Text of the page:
Yes, you can recover from a substance use disorder. There are many forms of treatment that can help you on the path to sobriety. The diversity of what are called “therapeutic interventions” can allow you and specialists to find the treatment course that is right for you.
When recovering from an alcohol or substance use disorder, there are many factors that can contribute to relapse. Learning to avoid or adapt to these factors is key to your recovery. Below, you will learn about the stresses that can lead to relapse and how to avoid, prevent, and otherwise deal with them. But remember you do not have to do so alone.
What Is Stress?
The National Institute of Health (NIH) defines stress as both a physical and emotional response. Stress results from changes in your life. It is also important to understand that stress is a normal feeling. Our abilities to deal with the stresses of life, both big and small, are called coping mechanisms. For someone in recovery, it is vital to develop and maintain these healthy coping mechanisms. Otherwise, the temptation to cope by using substances could lead to relapse.
Stress and the Risk of Relapse
- Negative mood states can contribute to relapse, while positive mood states can help prevent it.
- Negative thinking is a factor that can result in relapse, while positive thinking related to avoiding substances and the support of family and friends diminish it.
- The greater the length of time the substance is used, the higher the risk of relapse. However, this is mitigated by ongoing abstinence from the substance and a strong support system.
- Undesirable events, ranging from moderate to severe, can increase the risk of relapse. Positive or even ambiguous (neither positive nor negative) life events can help diminish the chance of relapse over time. At the same time, social support in the form of therapy, groups such as Alcoholics Anonymous and Narcotics Anonymous, and the support of family and friends can almost completely mitigate the impact of negative life events.
- Reduced cognitive vigilance (awareness of stresses and substance use triggers) carries with it a high risk of relapse. However, cognitive vigilance such as self-inventory, understanding your emotions, and strategizing ways to avoid stress and substance availability are among the best ways to prevent relapse.
While some of these observations may seem obvious, one can lose sight of them in the midst of a trying situation. That is why the last factor, cognitive vigilance, is so vital to recovery.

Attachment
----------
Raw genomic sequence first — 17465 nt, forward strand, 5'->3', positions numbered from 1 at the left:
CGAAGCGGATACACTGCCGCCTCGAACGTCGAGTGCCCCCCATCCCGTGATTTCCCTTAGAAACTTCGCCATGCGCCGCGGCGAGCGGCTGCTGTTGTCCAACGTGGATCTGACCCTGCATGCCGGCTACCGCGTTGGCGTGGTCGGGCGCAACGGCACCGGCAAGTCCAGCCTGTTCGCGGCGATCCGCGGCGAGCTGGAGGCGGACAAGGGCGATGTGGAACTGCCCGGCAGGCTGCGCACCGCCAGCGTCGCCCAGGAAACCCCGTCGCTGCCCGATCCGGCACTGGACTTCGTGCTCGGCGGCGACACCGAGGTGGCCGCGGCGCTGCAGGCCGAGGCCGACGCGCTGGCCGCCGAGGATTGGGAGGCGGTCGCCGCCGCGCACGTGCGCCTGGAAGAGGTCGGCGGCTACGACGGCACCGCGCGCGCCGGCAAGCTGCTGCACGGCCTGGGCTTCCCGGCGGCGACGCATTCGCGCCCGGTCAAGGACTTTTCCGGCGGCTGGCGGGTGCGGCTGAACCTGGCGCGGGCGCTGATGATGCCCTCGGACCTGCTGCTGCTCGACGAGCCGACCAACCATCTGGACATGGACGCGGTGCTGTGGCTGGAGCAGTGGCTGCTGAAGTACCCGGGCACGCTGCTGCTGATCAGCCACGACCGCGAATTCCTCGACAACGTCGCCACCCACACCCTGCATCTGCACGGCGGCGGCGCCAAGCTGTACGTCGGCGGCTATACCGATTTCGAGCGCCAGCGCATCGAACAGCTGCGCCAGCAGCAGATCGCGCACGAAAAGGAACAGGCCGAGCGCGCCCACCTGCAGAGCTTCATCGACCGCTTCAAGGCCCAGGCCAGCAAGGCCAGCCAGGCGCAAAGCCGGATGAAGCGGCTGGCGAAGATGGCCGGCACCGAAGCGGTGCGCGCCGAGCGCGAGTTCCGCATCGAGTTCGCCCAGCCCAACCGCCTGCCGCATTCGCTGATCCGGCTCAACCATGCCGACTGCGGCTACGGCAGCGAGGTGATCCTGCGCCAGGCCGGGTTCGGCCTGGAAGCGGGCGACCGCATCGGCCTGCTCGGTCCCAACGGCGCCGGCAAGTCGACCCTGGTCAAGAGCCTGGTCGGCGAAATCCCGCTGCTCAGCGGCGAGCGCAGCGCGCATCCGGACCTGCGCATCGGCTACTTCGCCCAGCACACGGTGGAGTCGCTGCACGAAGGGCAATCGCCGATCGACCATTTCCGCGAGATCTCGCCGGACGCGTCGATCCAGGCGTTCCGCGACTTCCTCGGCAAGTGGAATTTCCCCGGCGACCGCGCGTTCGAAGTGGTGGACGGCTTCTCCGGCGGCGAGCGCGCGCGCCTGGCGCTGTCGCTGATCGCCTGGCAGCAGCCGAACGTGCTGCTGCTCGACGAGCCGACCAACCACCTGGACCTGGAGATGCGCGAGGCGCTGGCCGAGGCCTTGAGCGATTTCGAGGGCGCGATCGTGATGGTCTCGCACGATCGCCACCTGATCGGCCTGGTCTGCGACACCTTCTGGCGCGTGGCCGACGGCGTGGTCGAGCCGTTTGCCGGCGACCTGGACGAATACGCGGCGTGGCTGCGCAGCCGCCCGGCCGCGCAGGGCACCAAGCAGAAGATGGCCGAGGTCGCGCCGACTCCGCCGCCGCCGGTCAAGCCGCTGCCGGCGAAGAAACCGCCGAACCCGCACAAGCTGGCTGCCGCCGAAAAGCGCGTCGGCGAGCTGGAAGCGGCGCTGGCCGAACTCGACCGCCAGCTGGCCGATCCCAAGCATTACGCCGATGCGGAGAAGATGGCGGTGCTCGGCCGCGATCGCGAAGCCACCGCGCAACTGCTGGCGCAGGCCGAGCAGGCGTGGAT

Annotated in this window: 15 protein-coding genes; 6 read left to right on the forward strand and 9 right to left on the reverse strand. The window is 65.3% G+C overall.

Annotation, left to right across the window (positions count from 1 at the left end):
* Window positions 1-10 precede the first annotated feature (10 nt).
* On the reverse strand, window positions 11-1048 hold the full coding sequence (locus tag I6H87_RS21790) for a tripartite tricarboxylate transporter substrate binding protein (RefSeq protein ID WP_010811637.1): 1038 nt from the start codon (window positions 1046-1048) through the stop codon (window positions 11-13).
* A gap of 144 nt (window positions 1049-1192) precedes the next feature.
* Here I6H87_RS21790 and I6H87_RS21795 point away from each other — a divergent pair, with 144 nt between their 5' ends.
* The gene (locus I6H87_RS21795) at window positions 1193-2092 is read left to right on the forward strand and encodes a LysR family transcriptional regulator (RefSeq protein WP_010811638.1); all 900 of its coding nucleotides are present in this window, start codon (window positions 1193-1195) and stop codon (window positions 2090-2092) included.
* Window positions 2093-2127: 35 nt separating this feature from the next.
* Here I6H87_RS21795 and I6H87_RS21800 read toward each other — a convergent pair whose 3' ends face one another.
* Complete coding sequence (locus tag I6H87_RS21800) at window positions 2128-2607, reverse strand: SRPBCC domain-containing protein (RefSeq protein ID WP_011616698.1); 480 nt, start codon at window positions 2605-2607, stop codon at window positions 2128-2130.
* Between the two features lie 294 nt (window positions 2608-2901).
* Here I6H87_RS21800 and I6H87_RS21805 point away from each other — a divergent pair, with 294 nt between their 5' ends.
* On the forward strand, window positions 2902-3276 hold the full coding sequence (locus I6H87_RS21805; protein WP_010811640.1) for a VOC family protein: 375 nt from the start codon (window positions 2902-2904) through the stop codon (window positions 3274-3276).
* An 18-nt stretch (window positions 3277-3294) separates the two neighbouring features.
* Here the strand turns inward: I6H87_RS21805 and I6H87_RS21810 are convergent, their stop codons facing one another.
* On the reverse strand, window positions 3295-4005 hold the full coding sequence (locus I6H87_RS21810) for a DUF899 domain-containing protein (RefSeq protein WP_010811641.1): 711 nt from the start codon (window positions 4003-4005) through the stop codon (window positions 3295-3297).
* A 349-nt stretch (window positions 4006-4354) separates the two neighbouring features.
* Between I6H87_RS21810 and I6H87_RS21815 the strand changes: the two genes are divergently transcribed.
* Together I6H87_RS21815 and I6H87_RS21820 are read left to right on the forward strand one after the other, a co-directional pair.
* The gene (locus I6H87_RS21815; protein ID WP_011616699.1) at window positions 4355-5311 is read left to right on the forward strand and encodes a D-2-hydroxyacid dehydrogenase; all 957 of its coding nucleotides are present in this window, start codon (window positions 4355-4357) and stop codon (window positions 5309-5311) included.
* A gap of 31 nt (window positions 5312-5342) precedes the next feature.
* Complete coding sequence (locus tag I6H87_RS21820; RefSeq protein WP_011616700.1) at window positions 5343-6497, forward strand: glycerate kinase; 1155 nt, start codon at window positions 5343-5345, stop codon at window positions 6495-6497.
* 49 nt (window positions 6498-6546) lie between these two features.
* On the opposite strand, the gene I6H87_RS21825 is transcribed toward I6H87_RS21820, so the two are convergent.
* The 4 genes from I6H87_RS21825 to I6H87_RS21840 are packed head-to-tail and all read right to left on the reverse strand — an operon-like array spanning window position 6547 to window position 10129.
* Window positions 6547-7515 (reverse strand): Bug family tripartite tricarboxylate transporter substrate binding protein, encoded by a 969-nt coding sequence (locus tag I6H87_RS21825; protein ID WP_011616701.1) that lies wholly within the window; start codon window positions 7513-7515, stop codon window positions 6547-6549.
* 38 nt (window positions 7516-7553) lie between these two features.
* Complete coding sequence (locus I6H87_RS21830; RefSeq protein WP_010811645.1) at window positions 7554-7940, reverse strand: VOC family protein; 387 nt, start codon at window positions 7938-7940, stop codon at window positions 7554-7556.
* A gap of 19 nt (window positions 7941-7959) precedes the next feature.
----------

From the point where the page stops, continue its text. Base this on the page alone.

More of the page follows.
Stresses That Often Go Unrecognized
Other types of stress exist, but they are often overlooked because they seem minor or insignificant at the time. What they are and how powerful they can be may surprise you. As you recover, it is important to understand these stresses. It is also vital to know that, with the right help, you can overcome any of them and prevent relapse from occurring. These lesser-known stresses, as detailed by the NIH, are listed below.
Boredom, isolation, and loneliness are cited as the number one cause of relapse. Not knowing what to do with your time or whom to turn to is a risk during every stage of recovery. A consistent schedule and regular interaction with your support system are vital to staying sober.
Memories of events, people, or places associated with substance use can be triggers that cause people to focus on times when using was interesting, fun, or otherwise enjoyable. Oftentimes, when people are recalling these things, they are not recalling or contextualizing the long-term negative effects of their substance use. This is why major positive life changes, including changes to your social circle and daily activities, can help you on the path to sobriety.
Co-occurring or comorbid disorders (sometimes referred to as dual diagnosis) are those that exist alongside a substance use disorder. Conditions like depression, anxiety, chronic pain, and anger management issues are related to substance use in many ways. They can be sources of high-level stress. By lessening and learning to deal with these comorbidities, it becomes easier to remain sober.